Life is tough enough when everything is going relatively well. But, at a time like this, with fear, uncertainty, loss of autonomy, a decrease in our social interactions, an endless news cycle of bad news, and financial hardship, anyone can be vulnerable to depression, anxiety, suicidal thoughts or a relapse for alcoholics or drug addicts.
So, I asked my sister, a psychiatrist and chief of psychiatry at a hospital in the Texas Medical Center in Houston to write this guest blog piece to provide you with advice on how to care for your mental health during a time like this. We want you to know that you are important, your life is valuable and there are many people who care about you. The bravest thing you can do is to ask for help if you need it.
So, here is my sister, Dr. Jennifer Pate, who I am very proud of, with her advice to all my blog readers.
Let’s face it, these tiny red fuzz balls have impacted every aspect of life down to the last square of toilet paper. Many of you have families or friends directly impacted and we are here to let you know we care and support you.
I appreciate my brother Dr. David Pate allowing me to guest post.
As a psychiatrist, I am receiving many calls from distraught or suicidal patients, especially those living alone. Please reach out to your single friends who live alone. This is especially important for our seniors. Many seniors who are otherwise quite functional are struggling and becoming confused due to lack of stimulation in isolation. We can all relate to the fact that days seem like weeks and weeks seem like years. I remember days on a cruise ship (of all places) where they would announce the day and date. We should do the same especially at senior living facilities where people cant leave their rooms to lessen confusion.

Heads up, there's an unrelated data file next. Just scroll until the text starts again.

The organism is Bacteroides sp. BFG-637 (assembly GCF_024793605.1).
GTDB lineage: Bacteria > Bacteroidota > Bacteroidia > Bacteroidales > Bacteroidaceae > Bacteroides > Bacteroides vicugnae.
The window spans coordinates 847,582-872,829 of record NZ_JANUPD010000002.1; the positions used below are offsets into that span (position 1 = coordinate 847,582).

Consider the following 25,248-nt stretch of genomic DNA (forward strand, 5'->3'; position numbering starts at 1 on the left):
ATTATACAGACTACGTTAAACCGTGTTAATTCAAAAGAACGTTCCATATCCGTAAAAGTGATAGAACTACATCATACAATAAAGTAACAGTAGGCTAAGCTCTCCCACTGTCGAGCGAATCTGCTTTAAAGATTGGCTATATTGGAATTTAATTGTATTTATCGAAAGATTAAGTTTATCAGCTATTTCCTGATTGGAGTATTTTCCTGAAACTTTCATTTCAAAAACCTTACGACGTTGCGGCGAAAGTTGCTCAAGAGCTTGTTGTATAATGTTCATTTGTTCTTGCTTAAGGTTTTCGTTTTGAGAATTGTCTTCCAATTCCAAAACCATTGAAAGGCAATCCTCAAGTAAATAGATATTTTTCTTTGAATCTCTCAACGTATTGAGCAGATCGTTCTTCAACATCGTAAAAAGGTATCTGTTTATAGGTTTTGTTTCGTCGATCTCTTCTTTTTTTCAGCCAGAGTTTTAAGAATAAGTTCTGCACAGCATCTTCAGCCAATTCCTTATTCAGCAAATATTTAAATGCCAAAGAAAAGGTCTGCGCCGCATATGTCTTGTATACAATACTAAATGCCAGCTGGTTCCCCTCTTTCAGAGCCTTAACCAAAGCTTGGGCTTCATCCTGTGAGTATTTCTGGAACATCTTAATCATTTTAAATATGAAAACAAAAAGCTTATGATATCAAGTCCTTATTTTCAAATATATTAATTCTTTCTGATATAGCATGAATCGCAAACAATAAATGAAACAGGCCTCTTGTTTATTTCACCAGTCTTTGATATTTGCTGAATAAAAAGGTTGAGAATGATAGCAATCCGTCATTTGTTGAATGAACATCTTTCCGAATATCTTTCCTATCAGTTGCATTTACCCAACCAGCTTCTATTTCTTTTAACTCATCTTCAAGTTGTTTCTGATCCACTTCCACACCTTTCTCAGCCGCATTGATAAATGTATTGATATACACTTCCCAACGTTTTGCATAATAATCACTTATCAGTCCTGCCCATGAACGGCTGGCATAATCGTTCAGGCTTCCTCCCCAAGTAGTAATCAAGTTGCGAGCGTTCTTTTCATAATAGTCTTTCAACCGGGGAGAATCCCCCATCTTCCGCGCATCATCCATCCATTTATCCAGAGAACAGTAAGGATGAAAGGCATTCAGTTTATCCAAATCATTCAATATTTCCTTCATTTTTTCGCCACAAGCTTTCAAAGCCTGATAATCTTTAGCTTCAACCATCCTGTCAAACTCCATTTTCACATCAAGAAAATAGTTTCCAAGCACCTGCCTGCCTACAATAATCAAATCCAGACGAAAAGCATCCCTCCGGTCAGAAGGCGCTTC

Make sure that you are not overusing your meds. You may think it is okay to take one or two more pills, but it may not be safe to do that.
In a post where I am trying to perk you up, this topic may seem odd. Make this an opportunity to update your medication list in the event you are hospitalized and even more importantly, update your advance directives. Have a conversation with your family about what you would and would not want with regards to a trial on a ventilator, dialysis, and other medical care. Please, understand that you are never having to choose to “pull the plug”, you are verbalizing what your family member is unable to articulate. You should know what is wanted from having had a conversation BEFORE the crisis.
This is an excellent opportunity to write your obituary, plan your funeral and inventory all financial accounts and passwords. Our father wrote his obituary and just left the date off and this is a gift I appreciate daily. Make sure you and your spouse know where all financial accounts are and passwords for the accounts.
This is an opportunity to organize and spring clean. Perhaps you have never had time to clean out that closet and now you do.
Maintain a routine. Try to sleep and get up at normal hours.
Exercise is a known antidepressant. Take advantage of each day with weather allowing you to get outside.
If you are struggling with child abuse or domestic violence, reach out to community resources.
I have had multiple suicidal patients this week. Please reach out to the suicide hotlines. If you need to be seen, try to go to a free-standing mental health facility and not a hospital ER. There are many therapists online and you can explore options at PsychologyToday.com.
People in recovery from alcohol or drugs are incredibly prone to relapse. Contact AA Intergroup to connect with online meetings.
Limit your exposure to media coverage as that may be traumatizing as well. I tell my patients to chose two sessions of news daily. One in the morning and one in the evening. Otherwise sign up with your favorite news outlet and receive notifications on your phone regarding any urgent news.
If you are healthy and live in a low risk household, offer to get groceries or run errands for those who can’t.
Our shelter pets need us, too. Many shelters are allowing you to apply online to foster. You then pull up to the shelter and they load the foster pet in your car. We all know the many health benefits of pets.
Stay safe, Stay sane and thank you for following the stay at home orders to protect all of us!
We are all better together apart!
If you are suicidal or thinking about suicide, call your doctor or call the national suicide prevention lifeline at 1-800-273-8255.
If you or someone you know is being abused, get help as soon as possible. You can cal the Idaho Legal Aid Service’s domestic violence hotline at 208-746-7541.
For AA meeting locations and times, call 1-844-334-6862.